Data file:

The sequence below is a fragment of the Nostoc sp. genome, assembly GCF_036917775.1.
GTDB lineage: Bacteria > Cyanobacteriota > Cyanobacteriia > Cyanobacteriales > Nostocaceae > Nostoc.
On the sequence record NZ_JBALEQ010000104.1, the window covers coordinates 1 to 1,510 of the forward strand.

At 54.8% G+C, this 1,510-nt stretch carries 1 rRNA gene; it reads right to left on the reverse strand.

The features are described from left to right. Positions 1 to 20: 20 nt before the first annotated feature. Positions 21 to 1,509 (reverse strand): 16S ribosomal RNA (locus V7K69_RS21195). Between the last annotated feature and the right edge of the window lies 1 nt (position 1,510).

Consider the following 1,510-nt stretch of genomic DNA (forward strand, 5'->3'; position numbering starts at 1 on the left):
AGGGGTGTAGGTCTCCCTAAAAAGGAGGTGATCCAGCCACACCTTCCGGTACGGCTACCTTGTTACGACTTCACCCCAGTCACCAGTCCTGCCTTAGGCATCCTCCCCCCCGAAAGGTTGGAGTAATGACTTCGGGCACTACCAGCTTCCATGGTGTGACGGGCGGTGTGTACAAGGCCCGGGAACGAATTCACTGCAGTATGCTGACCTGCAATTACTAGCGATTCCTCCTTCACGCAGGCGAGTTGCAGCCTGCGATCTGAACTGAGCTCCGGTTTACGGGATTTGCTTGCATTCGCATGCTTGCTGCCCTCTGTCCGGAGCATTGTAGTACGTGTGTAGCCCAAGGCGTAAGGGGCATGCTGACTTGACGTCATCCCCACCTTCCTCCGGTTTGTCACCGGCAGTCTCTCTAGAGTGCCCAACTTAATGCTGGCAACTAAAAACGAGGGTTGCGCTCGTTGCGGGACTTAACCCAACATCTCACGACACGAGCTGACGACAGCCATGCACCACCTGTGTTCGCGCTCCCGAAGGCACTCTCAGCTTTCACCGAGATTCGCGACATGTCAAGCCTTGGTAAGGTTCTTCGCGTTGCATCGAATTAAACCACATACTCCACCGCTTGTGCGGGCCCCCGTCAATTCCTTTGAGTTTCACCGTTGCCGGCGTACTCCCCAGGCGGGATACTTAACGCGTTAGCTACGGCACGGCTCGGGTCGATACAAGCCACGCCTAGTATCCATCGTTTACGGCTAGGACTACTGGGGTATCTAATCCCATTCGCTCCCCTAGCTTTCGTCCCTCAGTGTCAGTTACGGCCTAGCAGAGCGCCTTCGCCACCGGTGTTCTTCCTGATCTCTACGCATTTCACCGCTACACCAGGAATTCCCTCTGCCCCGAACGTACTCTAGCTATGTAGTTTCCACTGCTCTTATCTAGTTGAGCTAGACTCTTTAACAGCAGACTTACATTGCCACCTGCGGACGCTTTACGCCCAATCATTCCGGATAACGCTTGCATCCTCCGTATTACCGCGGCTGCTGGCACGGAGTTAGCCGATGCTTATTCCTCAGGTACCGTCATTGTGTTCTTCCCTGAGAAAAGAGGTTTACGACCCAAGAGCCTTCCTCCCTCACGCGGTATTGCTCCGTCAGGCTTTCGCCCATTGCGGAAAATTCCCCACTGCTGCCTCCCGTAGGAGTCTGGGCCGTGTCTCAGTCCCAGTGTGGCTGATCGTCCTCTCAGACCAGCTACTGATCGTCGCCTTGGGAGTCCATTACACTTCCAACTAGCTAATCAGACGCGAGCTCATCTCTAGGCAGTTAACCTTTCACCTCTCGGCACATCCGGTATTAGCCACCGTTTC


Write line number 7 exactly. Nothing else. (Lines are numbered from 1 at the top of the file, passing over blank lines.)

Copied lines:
AGGGGTGTAGGTCTCCCTAAAAAGGAGGTGATCCAGCCACACCTTCCGGTACGGCTACCTTGTTACGACTTCACCCCAGTCACCAGTCCTGCCTTAGGCATCCTCCCCCCCGAAAGGTTGGAGTAATGACTTCGGGCACTACCAGCTTCCATGGTGTGACGGGCGGTGTGTACAAGGCCCGGGAACGAATTCACTGCAGTATGCTGACCTGCAATTACTAGCGATTCCTCCTTCACGCAGGCGAGTTGCAGCCTGCGATCTGAACTGAGCTCCGGTTTACGGGATTTGCTTGCATTCGCATGCTTGCTGCCCTCTGTCCGGAGCATTGTAGTACGTGTGTAGCCCAAGGCGTAAGGGGCATGCTGACTTGACGTCATCCCCACCTTCCTCCGGTTTGTCACCGGCAGTCTCTCTAGAGTGCCCAACTTAATGCTGGCAACTAAAAACGAGGGTTGCGCTCGTTGCGGGACTTAACCCAACATCTCACGACACGAGCTGACGACAGCCATGCACCACCTGTGTTCGCGCTCCCGAAGGCACTCTCAGCTTTCACCGAGATTCGCGACATGTCAAGCCTTGGTAAGGTTCTTCGCGTTGCATCGAATTAAACCACATACTCCACCGCTTGTGCGGGCCCCCGTCAATTCCTTTGAGTTTCACCGTTGCCGGCGTACTCCCCAGGCGGGATACTTAACGCGTTAGCTACGGCACGGCTCGGGTCGATACAAGCCACGCCTAGTATCCATCGTTTACGGCTAGGACTACTGGGGTATCTAATCCCATTCGCTCCCCTAGCTTTCGTCCCTCAGTGTCAGTTACGGCCTAGCAGAGCGCCTTCGCCACCGGTGTTCTTCCTGATCTCTACGCATTTCACCGCTACACCAGGAATTCCCTCTGCCCCGAACGTACTCTAGCTATGTAGTTTCCACTGCTCTTATCTAGTTGAGCTAGACTCTTTAACAGCAGACTTACATTGCCACCTGCGGACGCTTTACGCCCAATCATTCCGGATAACGCTTGCATCCTCCGTATTACCGCGGCTGCTGGCACGGAGTTAGCCGATGCTTATTCCTCAGGTACCGTCATTGTGTTCTTCCCTGAGAAAAGAGGTTTACGACCCAAGAGCCTTCCTCCCTCACGCGGTATTGCTCCGTCAGGCTTTCGCCCATTGCGGAAAATTCCCCACTGCTGCCTCCCGTAGGAGTCTGGGCCGTGTCTCAGTCCCAGTGTGGCTGATCGTCCTCTCAGACCAGCTACTGATCGTCGCCTTGGGAGTCCATTACACTTCCAACTAGCTAATCAGACGCGAGCTCATCTCTAGGCAGTTAACCTTTCACCTCTCGGCACATCCGGTATTAGCCACCGTTTC